Tuesday 04 December 2012
The Jersey and Guernsey authorities are proposing to extend Condor Ferries' operating permit for car and passenger ferry services for five years from January 2014
Jersey's Economic Development Minister and the Chairman of Guernsey's External Transport Group have agreed a draft update of the Joint Channel Island Sea Transport Policy Statement, which has operated since 2008.
The updated policy confirms the need for 'reliable, robust and reasonably priced passenger car ferry services' and allows for Jersey to issue a new ferry permit to Condor from 1 January 2014. Guernsey's detailed requirements will be specified in an updated Memorandum of Understanding.
Whilst the new permit will not be exclusive, the policy will continue to expect an application by an alternative operator to meet at least the same standard of service as that provided by Condor Ferries. The proposed agreement also includes provision for a formal review of the service that will be completed within three years.
The company's existing permit to operate car and passenger ferry services expires on 31 December 2013.
Guernsey's External Transport Group Chairman, Deputy Paul Luxon said:
"The Islands have had a strong relationship with Condor Ferries spanning several decades. We are therefore very happy to announce the agreement for services through to the end of 2018 which will provide medium term certainty both for the Islands and the company".
"Our two Island governments now have the opportunity to work together to provide a coordinated and effective approach to sea transport. We accept that no long-term solution is currently available, but between 2013 and 2018 our governments will continue to develop a coordinated and effective approach to sea transport that will lead to a fully integrated long term strategy and will work with Condor during this period to ensure that the services provided meet the Islands' needs."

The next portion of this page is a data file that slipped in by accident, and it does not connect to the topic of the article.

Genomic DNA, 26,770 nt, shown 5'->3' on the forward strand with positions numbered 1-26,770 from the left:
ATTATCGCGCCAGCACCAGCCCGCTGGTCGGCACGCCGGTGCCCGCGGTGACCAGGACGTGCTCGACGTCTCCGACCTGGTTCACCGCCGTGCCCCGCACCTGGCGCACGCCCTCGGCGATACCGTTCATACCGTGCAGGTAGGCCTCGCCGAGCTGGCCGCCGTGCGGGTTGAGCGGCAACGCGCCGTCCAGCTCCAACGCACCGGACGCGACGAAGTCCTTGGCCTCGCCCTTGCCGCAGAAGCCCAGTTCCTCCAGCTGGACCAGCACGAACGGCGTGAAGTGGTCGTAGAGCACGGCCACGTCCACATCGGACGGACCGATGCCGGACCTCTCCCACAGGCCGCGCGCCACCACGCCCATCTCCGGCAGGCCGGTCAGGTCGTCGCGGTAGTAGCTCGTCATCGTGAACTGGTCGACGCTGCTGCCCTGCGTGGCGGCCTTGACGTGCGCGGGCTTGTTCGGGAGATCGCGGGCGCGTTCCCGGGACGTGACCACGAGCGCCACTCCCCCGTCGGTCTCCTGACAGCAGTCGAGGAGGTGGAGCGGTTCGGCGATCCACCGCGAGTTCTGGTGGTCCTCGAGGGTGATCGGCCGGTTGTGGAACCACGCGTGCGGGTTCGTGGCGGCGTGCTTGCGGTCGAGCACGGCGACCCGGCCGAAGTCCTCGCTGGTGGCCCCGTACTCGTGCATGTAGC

Jersey's Economic Development Minister, Senator Alan Maclean, said:
"We would like to put in place new, long-term arrangements which can provide modern, reliable ships for the next ten or fifteen years. We cannot achieve this by the time the current permit expires because new international regulations on sulphur emissions come into effect in 2015.
"These new regulations will require extensive engine modifications to traditional freight ships and many of the high speed craft used by ferry companies have been running for fifteen years or more and have limited commercial life left. There are many new options for ship design, including vessels driven by liquid petroleum gas (LPG), but the best option is not yet clear.
"This uncertainty makes it difficult to reach a long-term agreement, so we have taken external advice jointly with Guernsey on the condition and reliability of the high speed fleet. Its ability to last through the period covered by the proposed permit, subject to adequate investment in maintenance, has been confirmed. Both I and the Chairman of Guernsey's External Transport Group are now confident that, in the short to medium term, there is an effective strategy in place for Condor Ferries."
Jersey has now reached agreement with Guernsey and the UK over the implementation of the EU Sea Passenger Rights Regulation when it comes into force on 18 December 2012. This means passengers will have a statutory right to compensation and refunds when vessels are delayed for technical or service reasons.
Condor will operate the Regulation's compensation and refund standards on inter-Island routes as well as on voyages that start and finish in the EU. This important enhancement to customer protection has been referenced in the revised Policy Statement.